For the last few decades, immunotherapy was the field of medicine in which a lot of effort and resources have been invested. Fortunate suggestions are that hard work was not useless. Cancer treatments are painful and risky process when the patient’s body is exposed to a large number of chemicals or radiation, with a purpose to destroy the malignant cells. Unfortunately, during this process, many good cells die, and the body is left weak, overflowing with toxins without a shield to defend itself. Imagine that the immune system identifies cancer cells and starts to treat them? The field of immunotherapy is what is all about.
What are T- cells?
An immune or T-cell in a human organism have a job to scan the surface of each cell and identify the protein on it. T-cells then determine whether the scanned cell is normal or not. In other words, it finds neo-antigens with the duty of destroying them. This happens under normal conditions. In patients with cancer, T-cells are not often able to detect dangerous or wrong proteins and are not activated in the fight against corrupted cells.
Another problem is frequent, too. In the work of immune cells, there is often “interruption” or breaks when the body’s defense system practically blocks T cells to detect and destroy cancer.
Immunotherapy can improve T-cell function
Immunotherapy is a treatment in which donor healthy immune cells are used. They are planted for cancer cells with DNA mutations, and in this way, the immune system of the person practically trains to alert the organism and start defending against the disease. The whole point of immunotherapy is to increase the power of the immune system to find and begin to cure the disease, as well as to prevent these “interruptions” in the operation of the system.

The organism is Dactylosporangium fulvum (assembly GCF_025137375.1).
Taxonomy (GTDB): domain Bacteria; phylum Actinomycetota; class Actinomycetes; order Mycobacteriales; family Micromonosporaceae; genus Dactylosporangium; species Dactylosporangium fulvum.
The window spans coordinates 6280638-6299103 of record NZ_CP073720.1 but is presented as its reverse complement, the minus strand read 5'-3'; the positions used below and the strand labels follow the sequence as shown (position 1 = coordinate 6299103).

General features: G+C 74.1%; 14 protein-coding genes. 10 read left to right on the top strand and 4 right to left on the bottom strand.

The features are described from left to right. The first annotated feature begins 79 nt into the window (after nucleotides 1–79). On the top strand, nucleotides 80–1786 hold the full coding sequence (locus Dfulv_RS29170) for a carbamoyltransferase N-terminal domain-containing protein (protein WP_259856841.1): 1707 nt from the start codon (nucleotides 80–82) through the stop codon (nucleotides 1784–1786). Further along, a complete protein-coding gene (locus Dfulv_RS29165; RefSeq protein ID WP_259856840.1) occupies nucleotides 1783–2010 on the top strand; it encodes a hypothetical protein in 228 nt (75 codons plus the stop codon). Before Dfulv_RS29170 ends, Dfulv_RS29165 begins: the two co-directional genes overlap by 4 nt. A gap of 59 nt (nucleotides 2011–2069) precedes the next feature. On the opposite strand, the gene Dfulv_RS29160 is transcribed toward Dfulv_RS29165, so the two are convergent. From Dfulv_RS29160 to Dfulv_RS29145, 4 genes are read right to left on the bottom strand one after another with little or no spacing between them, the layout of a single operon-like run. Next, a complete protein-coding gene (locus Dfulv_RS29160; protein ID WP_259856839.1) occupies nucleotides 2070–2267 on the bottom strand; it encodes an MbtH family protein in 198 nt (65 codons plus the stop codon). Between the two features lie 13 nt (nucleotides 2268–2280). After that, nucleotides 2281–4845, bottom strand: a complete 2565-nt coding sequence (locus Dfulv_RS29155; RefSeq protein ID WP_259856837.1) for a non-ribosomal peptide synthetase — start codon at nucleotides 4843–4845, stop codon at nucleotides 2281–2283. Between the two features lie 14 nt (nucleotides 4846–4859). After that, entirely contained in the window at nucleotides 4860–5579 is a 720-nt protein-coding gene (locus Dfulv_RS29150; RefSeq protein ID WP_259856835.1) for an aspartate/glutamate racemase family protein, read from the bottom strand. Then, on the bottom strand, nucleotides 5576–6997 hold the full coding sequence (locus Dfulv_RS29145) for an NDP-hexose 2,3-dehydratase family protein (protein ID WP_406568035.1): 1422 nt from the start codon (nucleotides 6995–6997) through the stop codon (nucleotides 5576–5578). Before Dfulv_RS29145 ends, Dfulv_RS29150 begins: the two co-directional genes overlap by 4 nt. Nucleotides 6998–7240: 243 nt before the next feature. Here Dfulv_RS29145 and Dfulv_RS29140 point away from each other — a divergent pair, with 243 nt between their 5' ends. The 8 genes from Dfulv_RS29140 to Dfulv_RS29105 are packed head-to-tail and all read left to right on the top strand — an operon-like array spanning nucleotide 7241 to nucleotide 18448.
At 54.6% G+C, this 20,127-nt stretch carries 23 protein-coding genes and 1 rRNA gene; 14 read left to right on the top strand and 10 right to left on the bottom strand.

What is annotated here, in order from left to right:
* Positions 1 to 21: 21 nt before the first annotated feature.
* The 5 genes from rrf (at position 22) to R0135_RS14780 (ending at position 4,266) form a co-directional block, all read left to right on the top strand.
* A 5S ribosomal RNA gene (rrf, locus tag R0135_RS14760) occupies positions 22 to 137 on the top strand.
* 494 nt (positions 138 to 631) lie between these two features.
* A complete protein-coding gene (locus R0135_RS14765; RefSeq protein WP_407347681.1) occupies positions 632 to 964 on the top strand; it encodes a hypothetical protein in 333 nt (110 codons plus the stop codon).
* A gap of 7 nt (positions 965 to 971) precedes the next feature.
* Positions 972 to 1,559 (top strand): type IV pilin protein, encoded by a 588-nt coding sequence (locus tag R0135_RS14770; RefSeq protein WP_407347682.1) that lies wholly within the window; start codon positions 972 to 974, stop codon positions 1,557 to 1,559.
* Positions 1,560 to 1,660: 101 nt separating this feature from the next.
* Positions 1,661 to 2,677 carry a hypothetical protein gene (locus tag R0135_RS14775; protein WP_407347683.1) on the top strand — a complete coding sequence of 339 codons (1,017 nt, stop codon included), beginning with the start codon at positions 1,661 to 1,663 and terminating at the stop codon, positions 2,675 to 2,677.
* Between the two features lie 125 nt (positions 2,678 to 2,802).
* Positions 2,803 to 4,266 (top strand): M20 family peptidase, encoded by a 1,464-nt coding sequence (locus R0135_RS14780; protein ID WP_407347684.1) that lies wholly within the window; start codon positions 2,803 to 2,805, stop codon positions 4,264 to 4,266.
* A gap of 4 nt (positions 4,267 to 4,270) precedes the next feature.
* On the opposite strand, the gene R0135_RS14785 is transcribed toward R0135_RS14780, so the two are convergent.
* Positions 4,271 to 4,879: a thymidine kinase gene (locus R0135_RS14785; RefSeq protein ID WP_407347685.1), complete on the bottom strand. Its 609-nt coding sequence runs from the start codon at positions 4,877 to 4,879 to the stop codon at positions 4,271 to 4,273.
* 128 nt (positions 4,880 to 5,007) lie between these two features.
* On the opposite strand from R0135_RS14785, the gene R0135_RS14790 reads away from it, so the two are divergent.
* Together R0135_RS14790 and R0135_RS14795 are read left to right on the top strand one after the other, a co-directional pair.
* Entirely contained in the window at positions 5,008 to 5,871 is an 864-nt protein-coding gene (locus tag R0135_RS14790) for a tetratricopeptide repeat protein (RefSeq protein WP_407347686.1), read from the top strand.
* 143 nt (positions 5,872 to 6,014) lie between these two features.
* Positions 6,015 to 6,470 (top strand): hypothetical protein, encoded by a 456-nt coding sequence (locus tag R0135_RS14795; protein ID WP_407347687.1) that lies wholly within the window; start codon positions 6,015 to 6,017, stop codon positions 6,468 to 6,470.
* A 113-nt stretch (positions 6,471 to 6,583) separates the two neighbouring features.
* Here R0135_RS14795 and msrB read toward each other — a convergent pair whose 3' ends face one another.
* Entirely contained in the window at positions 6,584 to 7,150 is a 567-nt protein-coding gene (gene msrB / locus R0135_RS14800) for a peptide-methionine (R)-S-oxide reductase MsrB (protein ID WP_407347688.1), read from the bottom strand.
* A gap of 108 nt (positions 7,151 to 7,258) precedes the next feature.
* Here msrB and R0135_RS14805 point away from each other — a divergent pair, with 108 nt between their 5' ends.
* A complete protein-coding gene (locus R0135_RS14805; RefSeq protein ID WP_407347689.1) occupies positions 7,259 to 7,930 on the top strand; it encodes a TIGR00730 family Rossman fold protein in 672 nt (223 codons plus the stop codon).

Research of the Dutch Institute for Cancer and Universities in Oslo on the Field of Immunotherapy
Scientists with these two prestigious universities have come up with exciting and promising results in the ranking of immunotherapy.
Treatment of a cancerous cell of one patient can be more successful with the help of the immune cells of the other, which will more effectively mark the neo-antigens than the T cells of the host.
During the treatment, neo-antigens from three different cancer patients were put into the same ring with the T-cells of the treated subject. His immune army found itself confused by detecting suspicion without the possibility of assessing where to focus the defense. On the other hand, when cells of a healthy donor were put together with the mutated immune cells of the patient, the results were more than positive. The immune system of a patient suffering from cancer has begun to fight the neo-antigens.
A team of reliable experts has come to an incredible milestone since they have proven it is possible to train the immune system to fight cancer. However, this field of immunotherapy is underdeveloped, requires a lot of time and investment. It’s on the right path, which is the only important thing. Let’s just hope that in a couple of decades, people will start to wonder how we used to give poison to people, to cure cancer.